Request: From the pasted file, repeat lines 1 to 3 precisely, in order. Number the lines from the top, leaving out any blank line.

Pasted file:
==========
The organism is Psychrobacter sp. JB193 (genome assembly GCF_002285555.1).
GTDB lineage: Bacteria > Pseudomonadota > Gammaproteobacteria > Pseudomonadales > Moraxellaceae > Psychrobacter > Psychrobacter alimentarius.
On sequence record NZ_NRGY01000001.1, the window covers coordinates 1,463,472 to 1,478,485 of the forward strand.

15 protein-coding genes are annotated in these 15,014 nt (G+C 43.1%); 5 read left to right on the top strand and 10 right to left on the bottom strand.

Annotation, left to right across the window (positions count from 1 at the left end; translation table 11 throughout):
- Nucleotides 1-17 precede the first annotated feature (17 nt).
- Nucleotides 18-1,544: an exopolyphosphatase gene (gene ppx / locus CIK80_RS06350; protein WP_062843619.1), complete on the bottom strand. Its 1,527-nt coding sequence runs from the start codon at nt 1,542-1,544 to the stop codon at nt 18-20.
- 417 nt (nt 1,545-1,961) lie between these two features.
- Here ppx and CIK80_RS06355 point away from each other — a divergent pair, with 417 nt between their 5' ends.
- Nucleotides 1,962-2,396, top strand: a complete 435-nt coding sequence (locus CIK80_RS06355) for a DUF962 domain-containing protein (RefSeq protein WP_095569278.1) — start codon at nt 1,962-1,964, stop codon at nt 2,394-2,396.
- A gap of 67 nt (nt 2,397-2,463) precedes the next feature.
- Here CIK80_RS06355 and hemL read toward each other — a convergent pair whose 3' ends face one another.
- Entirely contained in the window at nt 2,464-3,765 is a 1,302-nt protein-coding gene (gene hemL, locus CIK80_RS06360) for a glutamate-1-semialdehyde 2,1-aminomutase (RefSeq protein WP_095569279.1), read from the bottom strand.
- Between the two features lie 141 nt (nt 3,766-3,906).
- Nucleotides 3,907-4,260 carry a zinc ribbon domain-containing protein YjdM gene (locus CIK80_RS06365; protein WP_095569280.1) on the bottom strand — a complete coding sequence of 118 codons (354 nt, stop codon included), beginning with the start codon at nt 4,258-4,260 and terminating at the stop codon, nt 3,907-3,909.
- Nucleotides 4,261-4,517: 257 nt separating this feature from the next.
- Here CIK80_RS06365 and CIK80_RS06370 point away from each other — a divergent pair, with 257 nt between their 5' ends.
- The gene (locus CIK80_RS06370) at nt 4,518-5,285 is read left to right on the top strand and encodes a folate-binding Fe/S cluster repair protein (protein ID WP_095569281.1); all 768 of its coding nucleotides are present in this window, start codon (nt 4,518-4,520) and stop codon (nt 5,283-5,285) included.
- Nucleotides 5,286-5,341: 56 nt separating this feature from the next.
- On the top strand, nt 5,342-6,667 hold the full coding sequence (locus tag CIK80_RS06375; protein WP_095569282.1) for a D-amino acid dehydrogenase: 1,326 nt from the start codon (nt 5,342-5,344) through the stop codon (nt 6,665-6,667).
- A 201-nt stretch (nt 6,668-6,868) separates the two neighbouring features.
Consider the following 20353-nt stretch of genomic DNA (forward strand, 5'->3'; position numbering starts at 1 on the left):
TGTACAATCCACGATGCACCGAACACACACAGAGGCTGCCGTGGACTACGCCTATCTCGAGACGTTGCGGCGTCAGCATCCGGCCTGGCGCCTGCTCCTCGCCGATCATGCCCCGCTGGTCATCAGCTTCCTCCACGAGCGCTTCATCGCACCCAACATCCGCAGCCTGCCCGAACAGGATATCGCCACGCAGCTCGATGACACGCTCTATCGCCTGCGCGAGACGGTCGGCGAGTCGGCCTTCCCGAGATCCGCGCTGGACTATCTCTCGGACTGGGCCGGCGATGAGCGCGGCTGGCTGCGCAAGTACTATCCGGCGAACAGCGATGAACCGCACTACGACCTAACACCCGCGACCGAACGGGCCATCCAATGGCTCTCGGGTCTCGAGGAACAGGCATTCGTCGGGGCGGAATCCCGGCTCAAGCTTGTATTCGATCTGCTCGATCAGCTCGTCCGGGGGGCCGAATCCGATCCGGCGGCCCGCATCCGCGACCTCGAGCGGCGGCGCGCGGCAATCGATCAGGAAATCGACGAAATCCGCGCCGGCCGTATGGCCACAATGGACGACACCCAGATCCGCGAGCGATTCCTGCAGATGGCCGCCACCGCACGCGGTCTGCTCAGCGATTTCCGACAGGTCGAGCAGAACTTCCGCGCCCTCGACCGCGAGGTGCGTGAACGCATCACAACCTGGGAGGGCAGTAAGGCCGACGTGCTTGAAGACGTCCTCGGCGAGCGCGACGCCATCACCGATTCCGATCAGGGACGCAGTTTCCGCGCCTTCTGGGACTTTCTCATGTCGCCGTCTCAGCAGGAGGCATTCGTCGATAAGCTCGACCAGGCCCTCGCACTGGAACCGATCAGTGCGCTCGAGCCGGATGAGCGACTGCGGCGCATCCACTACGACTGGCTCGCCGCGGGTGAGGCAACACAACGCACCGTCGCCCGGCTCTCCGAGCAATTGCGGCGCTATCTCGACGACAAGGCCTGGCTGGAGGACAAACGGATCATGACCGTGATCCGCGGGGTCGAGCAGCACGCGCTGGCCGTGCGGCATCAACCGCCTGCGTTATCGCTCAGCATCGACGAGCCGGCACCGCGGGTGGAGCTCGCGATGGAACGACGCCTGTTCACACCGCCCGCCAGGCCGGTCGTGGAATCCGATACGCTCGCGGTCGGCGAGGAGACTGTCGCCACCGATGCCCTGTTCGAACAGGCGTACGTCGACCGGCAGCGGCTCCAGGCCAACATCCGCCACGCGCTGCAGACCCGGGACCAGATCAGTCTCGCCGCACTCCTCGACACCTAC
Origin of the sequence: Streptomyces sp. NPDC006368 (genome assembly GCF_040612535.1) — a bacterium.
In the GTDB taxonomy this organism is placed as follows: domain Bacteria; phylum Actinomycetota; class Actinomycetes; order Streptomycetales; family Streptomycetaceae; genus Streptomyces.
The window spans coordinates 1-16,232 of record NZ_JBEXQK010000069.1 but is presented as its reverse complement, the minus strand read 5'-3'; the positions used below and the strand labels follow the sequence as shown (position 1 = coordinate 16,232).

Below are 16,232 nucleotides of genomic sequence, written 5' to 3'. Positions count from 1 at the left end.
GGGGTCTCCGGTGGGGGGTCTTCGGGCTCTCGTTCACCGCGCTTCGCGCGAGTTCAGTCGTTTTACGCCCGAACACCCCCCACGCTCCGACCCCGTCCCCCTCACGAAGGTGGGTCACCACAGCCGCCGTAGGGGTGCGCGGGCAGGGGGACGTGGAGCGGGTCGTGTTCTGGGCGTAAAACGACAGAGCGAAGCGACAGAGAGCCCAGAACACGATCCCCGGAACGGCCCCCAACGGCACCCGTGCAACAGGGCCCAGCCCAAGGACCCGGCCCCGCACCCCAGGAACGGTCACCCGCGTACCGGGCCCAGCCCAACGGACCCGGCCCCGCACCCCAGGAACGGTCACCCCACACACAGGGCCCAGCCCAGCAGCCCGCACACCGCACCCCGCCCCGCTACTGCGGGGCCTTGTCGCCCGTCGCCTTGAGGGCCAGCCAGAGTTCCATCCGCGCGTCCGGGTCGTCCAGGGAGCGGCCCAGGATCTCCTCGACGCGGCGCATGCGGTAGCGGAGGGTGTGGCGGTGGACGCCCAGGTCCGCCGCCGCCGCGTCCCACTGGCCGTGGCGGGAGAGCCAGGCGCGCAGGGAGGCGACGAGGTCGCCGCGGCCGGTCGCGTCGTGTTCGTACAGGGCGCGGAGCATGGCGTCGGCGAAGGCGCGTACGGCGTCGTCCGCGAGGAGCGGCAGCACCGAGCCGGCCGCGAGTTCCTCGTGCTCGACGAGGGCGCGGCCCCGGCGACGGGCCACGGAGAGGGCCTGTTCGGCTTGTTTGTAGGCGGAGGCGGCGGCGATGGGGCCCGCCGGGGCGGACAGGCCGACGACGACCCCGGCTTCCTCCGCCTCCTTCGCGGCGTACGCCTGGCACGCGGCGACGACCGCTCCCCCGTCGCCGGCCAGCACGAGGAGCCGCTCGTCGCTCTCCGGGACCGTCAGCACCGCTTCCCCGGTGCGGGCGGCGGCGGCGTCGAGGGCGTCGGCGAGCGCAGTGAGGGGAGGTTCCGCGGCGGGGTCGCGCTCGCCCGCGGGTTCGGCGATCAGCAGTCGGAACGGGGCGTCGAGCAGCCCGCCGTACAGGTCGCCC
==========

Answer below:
The organism is Psychrobacter sp. JB193 (genome assembly GCF_002285555.1).
GTDB lineage: Bacteria > Pseudomonadota > Gammaproteobacteria > Pseudomonadales > Moraxellaceae > Psychrobacter > Psychrobacter alimentarius.
On sequence record NZ_NRGY01000001.1, the window covers coordinates 1,463,472 to 1,478,485 of the forward strand.